Saturday, July 22, 2006

A Hero Is Not a Sandwich

Bending my mind around Emerson's ideas of the heroic in his essay Heroism was a bit of a challenge since I have been reading Proust and Joyce whose characters seem antithetical to Emerson's way of thinking. On the surface Emerson is very old-school in his ideas of the heroic but there is that Emersonian twist that makes them quite a bit different and not so antithetical after all. For Emerson the heroic is all about action and courage. A heroic action has no thought and is intuitive, comes from feeling, not reason and because of this "is always right." The essence of heroism is self-trust, "it is the state of the soul at war, and its ultimate objects are the last defiance of falsehood and wrong, and the power to bear all that can be inflicted by evil agents." Heroism is also about persistence, choosing your part in the world and sticking to it, refusing to compromise yourself. Emerson admires Plutarch and the heroes he wrote about in his Lives. While he is gung-ho about heroic battle, Emerson's twist on heroism privileges a sort of intellectual hero over that of the warrior hero. Nonetheless, Emerson's hero should be prepared to stand before a mob who believes other than he and take the bullet if need be. And because, in Emerson's view, there are so few people willing to do this, so few heroes, humankind has brought the punishments of diseases and deformities upon itself. Our inability to stand up against the mob of society and declaim that we are breaking natural, intellectual, and moral laws and our unwillingness to follow those laws in spite of society is what has brought the sufferings of lockjaw, rabies, insanity, war, plague, cholera, and famine into existence. His ideas are such a bizarre mix he sounds like Pat Robertson, an ACLU attorney, and a Spartan combined into one person. If he stopped there I would be completely disgusted, but he redeems himself. "The heroic cannot be the common, nor the common the heroic," writes Emerson. What he means by this baffled me for a little while. I thought at first he was saying that everyday heroism, standing up to a bully, saying no to drugs, or confronting a friend you think is about to do wrong, cannot be heroic. But I realize what he means is that heroism lifts an act above the common to something more, something greater. The common that cannot be heroic is false heroism, heroism for appearances, heroism that means nothing because it costs nothing. Offering shelter and a lavish meal to a poor stranger means nothing if you have two houses and millions in the bank. Offering shelter and a meal of what you have when tomorrow you may have nothing is heroic. In spite of some of Emerson's weirdness, I think he rightly insists that we can all be heroic. Heroism is not relegated to long ago and far away. The "great and transcendent properties" which we ascribe to heroism belong to all of us if we so choose:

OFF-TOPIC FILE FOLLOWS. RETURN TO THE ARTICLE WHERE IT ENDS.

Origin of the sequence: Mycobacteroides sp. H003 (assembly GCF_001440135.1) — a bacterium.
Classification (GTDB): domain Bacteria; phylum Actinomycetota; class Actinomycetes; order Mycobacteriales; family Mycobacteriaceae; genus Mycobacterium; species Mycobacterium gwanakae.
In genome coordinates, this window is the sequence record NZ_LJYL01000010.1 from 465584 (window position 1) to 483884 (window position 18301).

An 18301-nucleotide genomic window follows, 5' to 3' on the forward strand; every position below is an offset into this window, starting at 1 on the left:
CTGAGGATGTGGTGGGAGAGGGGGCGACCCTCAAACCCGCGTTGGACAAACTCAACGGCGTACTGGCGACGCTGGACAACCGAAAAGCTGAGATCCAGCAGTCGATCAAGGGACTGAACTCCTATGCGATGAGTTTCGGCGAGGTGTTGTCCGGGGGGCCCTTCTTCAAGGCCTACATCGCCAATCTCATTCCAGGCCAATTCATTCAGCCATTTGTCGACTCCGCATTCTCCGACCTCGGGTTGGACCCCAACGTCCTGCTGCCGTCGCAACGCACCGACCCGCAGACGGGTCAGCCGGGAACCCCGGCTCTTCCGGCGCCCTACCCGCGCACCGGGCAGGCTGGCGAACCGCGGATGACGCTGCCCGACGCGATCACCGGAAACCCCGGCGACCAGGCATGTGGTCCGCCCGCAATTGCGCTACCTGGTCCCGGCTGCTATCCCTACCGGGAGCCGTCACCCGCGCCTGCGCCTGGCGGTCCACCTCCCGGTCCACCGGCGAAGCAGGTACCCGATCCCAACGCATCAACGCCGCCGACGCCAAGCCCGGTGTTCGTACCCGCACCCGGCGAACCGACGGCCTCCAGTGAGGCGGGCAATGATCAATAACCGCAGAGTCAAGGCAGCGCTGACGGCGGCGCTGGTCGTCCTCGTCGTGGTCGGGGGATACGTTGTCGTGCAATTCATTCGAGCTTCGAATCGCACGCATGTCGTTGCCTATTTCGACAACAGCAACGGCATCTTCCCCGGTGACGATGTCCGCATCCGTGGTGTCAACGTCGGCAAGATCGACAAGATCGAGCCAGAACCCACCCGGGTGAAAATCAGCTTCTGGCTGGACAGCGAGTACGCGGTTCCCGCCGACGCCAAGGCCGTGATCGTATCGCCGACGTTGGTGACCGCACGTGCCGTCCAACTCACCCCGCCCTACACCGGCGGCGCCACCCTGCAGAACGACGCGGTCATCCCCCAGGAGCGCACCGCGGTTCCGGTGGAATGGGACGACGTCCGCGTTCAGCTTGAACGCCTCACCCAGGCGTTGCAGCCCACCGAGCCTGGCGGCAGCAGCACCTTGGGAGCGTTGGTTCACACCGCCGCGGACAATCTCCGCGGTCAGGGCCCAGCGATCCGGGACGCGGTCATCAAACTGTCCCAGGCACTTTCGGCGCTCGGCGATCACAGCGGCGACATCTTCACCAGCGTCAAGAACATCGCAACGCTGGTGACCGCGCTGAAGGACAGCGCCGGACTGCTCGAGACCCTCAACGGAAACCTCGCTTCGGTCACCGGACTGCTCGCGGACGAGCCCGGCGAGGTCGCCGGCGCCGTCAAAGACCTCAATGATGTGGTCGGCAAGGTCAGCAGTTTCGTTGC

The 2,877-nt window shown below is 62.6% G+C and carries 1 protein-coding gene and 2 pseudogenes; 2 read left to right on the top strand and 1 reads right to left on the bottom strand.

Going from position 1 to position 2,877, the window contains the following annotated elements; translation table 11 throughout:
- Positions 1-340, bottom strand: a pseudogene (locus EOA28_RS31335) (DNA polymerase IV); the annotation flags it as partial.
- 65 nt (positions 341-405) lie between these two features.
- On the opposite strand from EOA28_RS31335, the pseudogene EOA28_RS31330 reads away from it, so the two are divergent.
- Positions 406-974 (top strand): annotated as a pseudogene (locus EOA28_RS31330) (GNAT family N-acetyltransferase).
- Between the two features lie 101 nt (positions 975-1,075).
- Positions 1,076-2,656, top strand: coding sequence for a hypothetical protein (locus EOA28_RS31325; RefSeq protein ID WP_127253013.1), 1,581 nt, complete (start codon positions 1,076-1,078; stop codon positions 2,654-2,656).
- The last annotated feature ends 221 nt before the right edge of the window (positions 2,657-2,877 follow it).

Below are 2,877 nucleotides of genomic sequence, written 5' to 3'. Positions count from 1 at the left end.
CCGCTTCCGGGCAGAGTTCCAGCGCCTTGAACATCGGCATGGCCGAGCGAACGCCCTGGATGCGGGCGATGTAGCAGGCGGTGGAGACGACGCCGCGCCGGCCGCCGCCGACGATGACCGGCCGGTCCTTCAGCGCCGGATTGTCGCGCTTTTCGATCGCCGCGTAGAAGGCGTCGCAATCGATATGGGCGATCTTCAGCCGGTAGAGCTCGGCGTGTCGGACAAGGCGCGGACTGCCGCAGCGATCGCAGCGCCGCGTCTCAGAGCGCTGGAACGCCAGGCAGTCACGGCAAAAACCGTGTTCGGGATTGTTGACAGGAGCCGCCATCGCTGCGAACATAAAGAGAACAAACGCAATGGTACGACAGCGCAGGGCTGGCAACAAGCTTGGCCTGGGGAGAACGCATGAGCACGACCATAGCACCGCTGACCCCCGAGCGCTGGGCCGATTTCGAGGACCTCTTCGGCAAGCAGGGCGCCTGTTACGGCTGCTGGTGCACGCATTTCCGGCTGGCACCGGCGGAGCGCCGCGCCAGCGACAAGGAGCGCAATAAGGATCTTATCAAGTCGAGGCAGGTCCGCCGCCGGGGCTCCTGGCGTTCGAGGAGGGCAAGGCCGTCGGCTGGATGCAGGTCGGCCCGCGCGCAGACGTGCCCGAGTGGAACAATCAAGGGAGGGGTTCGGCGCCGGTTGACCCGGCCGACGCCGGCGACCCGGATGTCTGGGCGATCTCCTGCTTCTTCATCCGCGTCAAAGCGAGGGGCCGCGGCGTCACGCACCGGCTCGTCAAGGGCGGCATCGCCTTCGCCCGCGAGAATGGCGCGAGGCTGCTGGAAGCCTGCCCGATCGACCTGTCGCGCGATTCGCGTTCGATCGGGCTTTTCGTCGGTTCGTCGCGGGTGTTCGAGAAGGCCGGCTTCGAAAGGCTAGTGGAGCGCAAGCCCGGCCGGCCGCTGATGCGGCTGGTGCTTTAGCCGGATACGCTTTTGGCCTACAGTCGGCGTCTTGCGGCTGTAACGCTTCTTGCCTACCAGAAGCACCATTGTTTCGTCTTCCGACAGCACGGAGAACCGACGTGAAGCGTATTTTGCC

The pictures which fill the imagination in reading the actions of Pericles, Xenophon, Columbus, Bayard, Sidney, Hampden, teach us how needlessly mean our life is; that we by the depth of our living, should deck it with more than regal or national splendor, and act on principles that should interest man and nature in the length of our days.
Next week's Emerson: The Over-Soul